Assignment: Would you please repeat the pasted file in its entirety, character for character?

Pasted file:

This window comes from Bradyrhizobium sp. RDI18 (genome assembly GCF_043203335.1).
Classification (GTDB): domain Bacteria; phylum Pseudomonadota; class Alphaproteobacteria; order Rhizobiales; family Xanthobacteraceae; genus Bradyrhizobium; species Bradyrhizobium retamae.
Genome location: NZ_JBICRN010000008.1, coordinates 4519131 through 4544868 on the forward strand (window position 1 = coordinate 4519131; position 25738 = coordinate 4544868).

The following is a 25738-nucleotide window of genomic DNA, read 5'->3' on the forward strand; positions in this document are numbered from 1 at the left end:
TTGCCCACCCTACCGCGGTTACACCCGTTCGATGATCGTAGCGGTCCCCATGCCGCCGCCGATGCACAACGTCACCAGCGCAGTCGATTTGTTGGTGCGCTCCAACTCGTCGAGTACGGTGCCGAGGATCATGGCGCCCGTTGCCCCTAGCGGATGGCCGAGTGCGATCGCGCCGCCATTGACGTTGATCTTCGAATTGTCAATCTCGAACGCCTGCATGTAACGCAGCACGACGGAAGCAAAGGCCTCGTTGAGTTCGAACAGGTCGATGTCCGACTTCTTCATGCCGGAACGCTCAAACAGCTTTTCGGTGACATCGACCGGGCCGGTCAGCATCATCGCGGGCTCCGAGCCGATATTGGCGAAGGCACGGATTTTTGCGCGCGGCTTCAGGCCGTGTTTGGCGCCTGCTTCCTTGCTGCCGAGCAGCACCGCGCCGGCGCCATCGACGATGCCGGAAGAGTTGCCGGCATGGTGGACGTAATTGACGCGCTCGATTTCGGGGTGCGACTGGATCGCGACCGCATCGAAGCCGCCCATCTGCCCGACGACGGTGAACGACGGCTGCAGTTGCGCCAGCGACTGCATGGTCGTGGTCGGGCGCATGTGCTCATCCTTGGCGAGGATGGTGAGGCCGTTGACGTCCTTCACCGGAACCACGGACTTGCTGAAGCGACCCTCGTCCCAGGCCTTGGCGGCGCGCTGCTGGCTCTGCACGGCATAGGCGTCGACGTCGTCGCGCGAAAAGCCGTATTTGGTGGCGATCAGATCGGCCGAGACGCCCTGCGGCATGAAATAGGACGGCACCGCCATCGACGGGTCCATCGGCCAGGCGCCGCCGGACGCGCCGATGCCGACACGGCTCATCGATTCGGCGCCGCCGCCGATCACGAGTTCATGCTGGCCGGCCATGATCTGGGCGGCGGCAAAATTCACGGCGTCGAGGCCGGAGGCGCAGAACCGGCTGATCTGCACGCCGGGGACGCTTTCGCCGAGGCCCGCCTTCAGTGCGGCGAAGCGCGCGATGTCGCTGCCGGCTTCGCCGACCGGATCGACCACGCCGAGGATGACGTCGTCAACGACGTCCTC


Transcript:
This window comes from Bradyrhizobium sp. RDI18 (genome assembly GCF_043203335.1).
Classification (GTDB): domain Bacteria; phylum Pseudomonadota; class Alphaproteobacteria; order Rhizobiales; family Xanthobacteraceae; genus Bradyrhizobium; species Bradyrhizobium retamae.
Genome location: NZ_JBICRN010000008.1, coordinates 4519131 through 4544868 on the forward strand (window position 1 = coordinate 4519131; position 25738 = coordinate 4544868).

The following is a 25738-nucleotide window of genomic DNA, read 5'->3' on the forward strand; positions in this document are numbered from 1 at the left end:
TTGCCCACCCTACCGCGGTTACACCCGTTCGATGATCGTAGCGGTCCCCATGCCGCCGCCGATGCACAACGTCACCAGCGCAGTCGATTTGTTGGTGCGCTCCAACTCGTCGAGTACGGTGCCGAGGATCATGGCGCCCGTTGCCCCTAGCGGATGGCCGAGTGCGATCGCGCCGCCATTGACGTTGATCTTCGAATTGTCAATCTCGAACGCCTGCATGTAACGCAGCACGACGGAAGCAAAGGCCTCGTTGAGTTCGAACAGGTCGATGTCCGACTTCTTCATGCCGGAACGCTCAAACAGCTTTTCGGTGACATCGACCGGGCCGGTCAGCATCATCGCGGGCTCCGAGCCGATATTGGCGAAGGCACGGATTTTTGCGCGCGGCTTCAGGCCGTGTTTGGCGCCTGCTTCCTTGCTGCCGAGCAGCACCGCGCCGGCGCCATCGACGATGCCGGAAGAGTTGCCGGCATGGTGGACGTAATTGACGCGCTCGATTTCGGGGTGCGACTGGATCGCGACCGCATCGAAGCCGCCCATCTGCCCGACGACGGTGAACGACGGCTGCAGTTGCGCCAGCGACTGCATGGTCGTGGTCGGGCGCATGTGCTCATCCTTGGCGAGGATGGTGAGGCCGTTGACGTCCTTCACCGGAACCACGGACTTGCTGAAGCGACCCTCGTCCCAGGCCTTGGCGGCGCGCTGCTGGCTCTGCACGGCATAGGCGTCGACGTCGTCGCGCGAAAAGCCGTATTTGGTGGCGATCAGATCGGCCGAGACGCCCTGCGGCATGAAATAGGACGGCACCGCCATCGACGGGTCCATCGGCCAGGCGCCGCCGGACGCGCCGATGCCGACACGGCTCATCGATTCGGCGCCGCCGCCGATCACGAGTTCATGCTGGCCGGCCATGATCTGGGCGGCGGCAAAATTCACGGCGTCGAGGCCGGAGGCGCAGAACCGGCTGATCTGCACGCCGGGGACGCTTTCGCCGAGGCCCGCCTTCAGTGCGGCGAAGCGCGCGATGTCGCTGCCGGCTTCGCCGACCGGATCGACCACGCCGAGGATGACGTCGTCAACGACGTCCTC